aolalde (Electrical) 13 Jan 04 12:03
I have been working for 30 years with electric motors, manufacturing and repair business. Wound rotors can be either wye or star connected, regularly with 3 slip rings for external rotor connection to resistive banks. The manufacturer designs the internal connection that matches the operating voltage, turns, groups, poles, etc. The external resistive bank could be “V” or open delta connected.
The stator winding is regularly connected to a three lines power supply, so regularly there is no neutral terminal involved with the stator. The ground should be connected to the frame structure for protection and fault detection purposes.
You should do simple continuity test from the rotor slip rings to find if your leads are from the rotor or stator. See Name Plate data and look for current figures and voltage. the motor leads should match those two parameters. Good Luck.
aolalde (Electrical) 13 Jan 04 17:09
Sorry, I meant rotors are wye or delta connected with only three rings.
tmcgett (Electrical) 13 Jan 04 22:49
The motor in question is a Patay hoist motor,105 hp with eddy-current brake(1st 2 steps)and large external resistance bank.
The problem was hoist motor running very slow along with deep growling noise only in 1st and 2nd step ( 5 steps hoist ). Runs good in 3rd thru 5th
I'm a technician in training so I brought in a professional today and here's what he found.
The rotor leads coming from the resistor bank were connected to the stator terminals at the motor ( wye )
The stator leads ( 3 wires + ground ) coming from the control panel were connected to the rotor terminals at the motor. Ohm out the stator and found an open leg !
( there also was wrong wiring in the resistor bank – 1st step wired to 2nd run of resistors ) 字串9
This is a hoist motor on a tower crane I've been operating for six months this way!!!! ( it came to the job wired like this) It has always run to fast on the first 2 speeds up, going down has been OK. In the last couple of months I have replaced or repaired 8 resistors
Every one I’ve talked to finds it hard to believe that the crane was able to run this way for 6 months. Has anyone else ever heard / seen anything like this.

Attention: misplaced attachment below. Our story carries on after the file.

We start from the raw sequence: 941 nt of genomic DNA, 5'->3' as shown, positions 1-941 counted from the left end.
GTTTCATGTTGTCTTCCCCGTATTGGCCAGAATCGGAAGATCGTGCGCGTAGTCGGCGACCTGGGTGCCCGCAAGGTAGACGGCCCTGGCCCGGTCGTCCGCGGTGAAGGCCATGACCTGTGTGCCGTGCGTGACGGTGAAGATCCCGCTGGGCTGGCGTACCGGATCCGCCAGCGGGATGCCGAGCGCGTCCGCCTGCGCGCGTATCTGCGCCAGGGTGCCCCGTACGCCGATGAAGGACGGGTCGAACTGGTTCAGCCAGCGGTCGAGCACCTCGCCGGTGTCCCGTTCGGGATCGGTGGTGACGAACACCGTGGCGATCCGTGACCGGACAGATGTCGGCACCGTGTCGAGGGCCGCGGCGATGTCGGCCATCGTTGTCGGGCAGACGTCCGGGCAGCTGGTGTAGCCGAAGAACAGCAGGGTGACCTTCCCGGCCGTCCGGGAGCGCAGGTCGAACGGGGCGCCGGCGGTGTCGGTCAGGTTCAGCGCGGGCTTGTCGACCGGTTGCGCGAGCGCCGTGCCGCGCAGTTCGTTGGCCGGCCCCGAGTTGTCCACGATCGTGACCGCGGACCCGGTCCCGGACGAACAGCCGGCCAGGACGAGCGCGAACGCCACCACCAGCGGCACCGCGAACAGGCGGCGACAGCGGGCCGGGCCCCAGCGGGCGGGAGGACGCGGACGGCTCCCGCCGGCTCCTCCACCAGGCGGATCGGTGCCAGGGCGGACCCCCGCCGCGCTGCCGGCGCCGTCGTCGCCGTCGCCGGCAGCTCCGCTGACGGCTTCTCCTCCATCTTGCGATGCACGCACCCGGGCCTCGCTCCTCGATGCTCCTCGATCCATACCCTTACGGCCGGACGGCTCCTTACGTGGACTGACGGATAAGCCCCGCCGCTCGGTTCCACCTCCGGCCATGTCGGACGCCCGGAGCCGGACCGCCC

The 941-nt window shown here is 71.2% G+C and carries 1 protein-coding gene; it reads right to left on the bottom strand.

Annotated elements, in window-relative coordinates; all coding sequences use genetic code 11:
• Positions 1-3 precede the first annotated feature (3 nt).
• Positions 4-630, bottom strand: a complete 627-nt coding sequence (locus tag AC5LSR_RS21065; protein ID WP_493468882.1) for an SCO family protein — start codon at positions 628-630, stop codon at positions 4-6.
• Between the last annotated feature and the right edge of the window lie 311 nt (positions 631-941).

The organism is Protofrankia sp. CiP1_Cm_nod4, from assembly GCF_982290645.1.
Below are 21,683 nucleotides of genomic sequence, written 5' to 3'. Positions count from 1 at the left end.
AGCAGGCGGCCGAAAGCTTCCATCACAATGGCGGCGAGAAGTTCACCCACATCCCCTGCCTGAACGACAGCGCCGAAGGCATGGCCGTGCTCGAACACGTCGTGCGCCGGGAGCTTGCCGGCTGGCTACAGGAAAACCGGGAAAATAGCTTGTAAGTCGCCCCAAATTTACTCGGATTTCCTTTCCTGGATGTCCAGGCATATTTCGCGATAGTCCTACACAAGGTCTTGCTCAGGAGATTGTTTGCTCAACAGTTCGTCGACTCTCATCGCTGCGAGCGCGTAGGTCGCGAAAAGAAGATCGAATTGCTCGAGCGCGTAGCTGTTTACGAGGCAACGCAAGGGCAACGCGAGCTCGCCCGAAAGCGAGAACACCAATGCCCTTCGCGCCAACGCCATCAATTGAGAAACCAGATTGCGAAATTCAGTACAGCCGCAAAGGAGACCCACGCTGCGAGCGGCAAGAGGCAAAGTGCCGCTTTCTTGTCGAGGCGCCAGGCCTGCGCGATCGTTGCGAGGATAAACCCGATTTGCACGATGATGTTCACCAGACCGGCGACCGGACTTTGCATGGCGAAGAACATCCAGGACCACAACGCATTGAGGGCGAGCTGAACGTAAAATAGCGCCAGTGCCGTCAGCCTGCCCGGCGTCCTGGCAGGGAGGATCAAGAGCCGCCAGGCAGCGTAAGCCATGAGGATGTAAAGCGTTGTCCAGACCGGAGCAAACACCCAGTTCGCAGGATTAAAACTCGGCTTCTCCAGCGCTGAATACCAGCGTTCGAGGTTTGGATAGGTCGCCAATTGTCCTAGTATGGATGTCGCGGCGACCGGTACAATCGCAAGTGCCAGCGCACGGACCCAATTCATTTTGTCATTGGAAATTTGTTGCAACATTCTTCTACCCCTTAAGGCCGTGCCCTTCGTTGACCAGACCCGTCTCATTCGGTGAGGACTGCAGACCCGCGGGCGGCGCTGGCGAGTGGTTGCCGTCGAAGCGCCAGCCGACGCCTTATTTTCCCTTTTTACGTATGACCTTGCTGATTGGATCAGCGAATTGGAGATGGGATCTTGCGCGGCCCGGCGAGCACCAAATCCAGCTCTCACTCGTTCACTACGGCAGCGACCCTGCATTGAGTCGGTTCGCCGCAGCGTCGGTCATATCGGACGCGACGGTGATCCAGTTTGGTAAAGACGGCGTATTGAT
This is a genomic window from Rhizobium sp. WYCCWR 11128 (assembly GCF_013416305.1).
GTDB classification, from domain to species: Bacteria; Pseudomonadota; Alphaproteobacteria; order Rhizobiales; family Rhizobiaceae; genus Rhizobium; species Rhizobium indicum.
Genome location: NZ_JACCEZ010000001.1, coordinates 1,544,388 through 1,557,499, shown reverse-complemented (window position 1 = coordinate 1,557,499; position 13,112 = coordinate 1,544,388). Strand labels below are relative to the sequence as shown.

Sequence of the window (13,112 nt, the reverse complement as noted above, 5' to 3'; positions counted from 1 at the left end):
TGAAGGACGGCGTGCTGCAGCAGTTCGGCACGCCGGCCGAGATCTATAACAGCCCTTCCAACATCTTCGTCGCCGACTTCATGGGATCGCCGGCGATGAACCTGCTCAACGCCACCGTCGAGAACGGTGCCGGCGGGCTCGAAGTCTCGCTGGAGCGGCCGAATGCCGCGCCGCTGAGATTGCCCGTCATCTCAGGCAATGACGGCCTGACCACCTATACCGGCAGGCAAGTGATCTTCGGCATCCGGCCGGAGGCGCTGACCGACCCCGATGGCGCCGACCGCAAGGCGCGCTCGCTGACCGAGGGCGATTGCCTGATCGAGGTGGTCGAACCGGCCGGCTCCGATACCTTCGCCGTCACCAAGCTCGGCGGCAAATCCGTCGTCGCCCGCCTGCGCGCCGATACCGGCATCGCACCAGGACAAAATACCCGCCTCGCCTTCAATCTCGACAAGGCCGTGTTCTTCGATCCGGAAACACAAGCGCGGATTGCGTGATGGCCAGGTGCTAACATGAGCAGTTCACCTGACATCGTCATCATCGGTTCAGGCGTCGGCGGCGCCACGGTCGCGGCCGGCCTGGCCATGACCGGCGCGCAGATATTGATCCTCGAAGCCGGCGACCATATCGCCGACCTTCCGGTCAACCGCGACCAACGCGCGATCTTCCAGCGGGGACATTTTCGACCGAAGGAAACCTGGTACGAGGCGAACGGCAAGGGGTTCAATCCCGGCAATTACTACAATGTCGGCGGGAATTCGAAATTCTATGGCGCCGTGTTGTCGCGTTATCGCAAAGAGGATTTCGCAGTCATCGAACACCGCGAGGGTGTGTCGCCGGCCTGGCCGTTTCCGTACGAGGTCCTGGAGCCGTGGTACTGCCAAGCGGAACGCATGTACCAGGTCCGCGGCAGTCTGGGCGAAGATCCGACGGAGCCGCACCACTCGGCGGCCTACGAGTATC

DougMSOE (Electrical) 14 Jan 04 9:26
Obviously, WRIM stators may be connected wye or delta.
Further, the rotors may be connected wye or delta as well.
The only thing that you have to be careful of and this goes for the SCIM, WRIM and the starting winding (rotor bars and shorting rings) of the sync motor is that electrically non-symetric rotor windings MAY lead to torsional vibration problems.
aolalde (Electrical) 14 Jan 04 17:23 字串5
WRIM are like a transformer. You can connect the line either to the stator or the rotor windings as far as you put the design required voltage and according to this, the resistors could go to the each other circuit, the resistance values must match the circuit requirements too.
For this case it seems that the stator and rotor voltages are in a close ratio to 1 ( similar voltages) but the best option is that matching the nominal or nameplate voltages.
When the applied voltages are mixed and far apart, the results are magnetic saturation if the voltage is excessive or too week motor if the voltage is lower. Humming could result from unbalanced phases due to uneven resistance per phase.
jbartos (Electrical) 18 Jan 04 22:39
Suggestion to edison123 (Electrical) Jan 13, 2004 marked ///\\\
Can you tell me why would a delta connected rotor require six sliprings? Any rotor can be designed for star or delta connection with only three leads brought out.
///Yes that is correct. However, any motor is not exactly wound rotor motor for variable speed control. How would one change the current in the delta winding? Perhaps, there might be some sophisticated way the would allow to imbed resistor in each rotor delta winding leg to have a smooth speed control from the zero speed to the rated speed.\\\
The above comments passed by our old engineers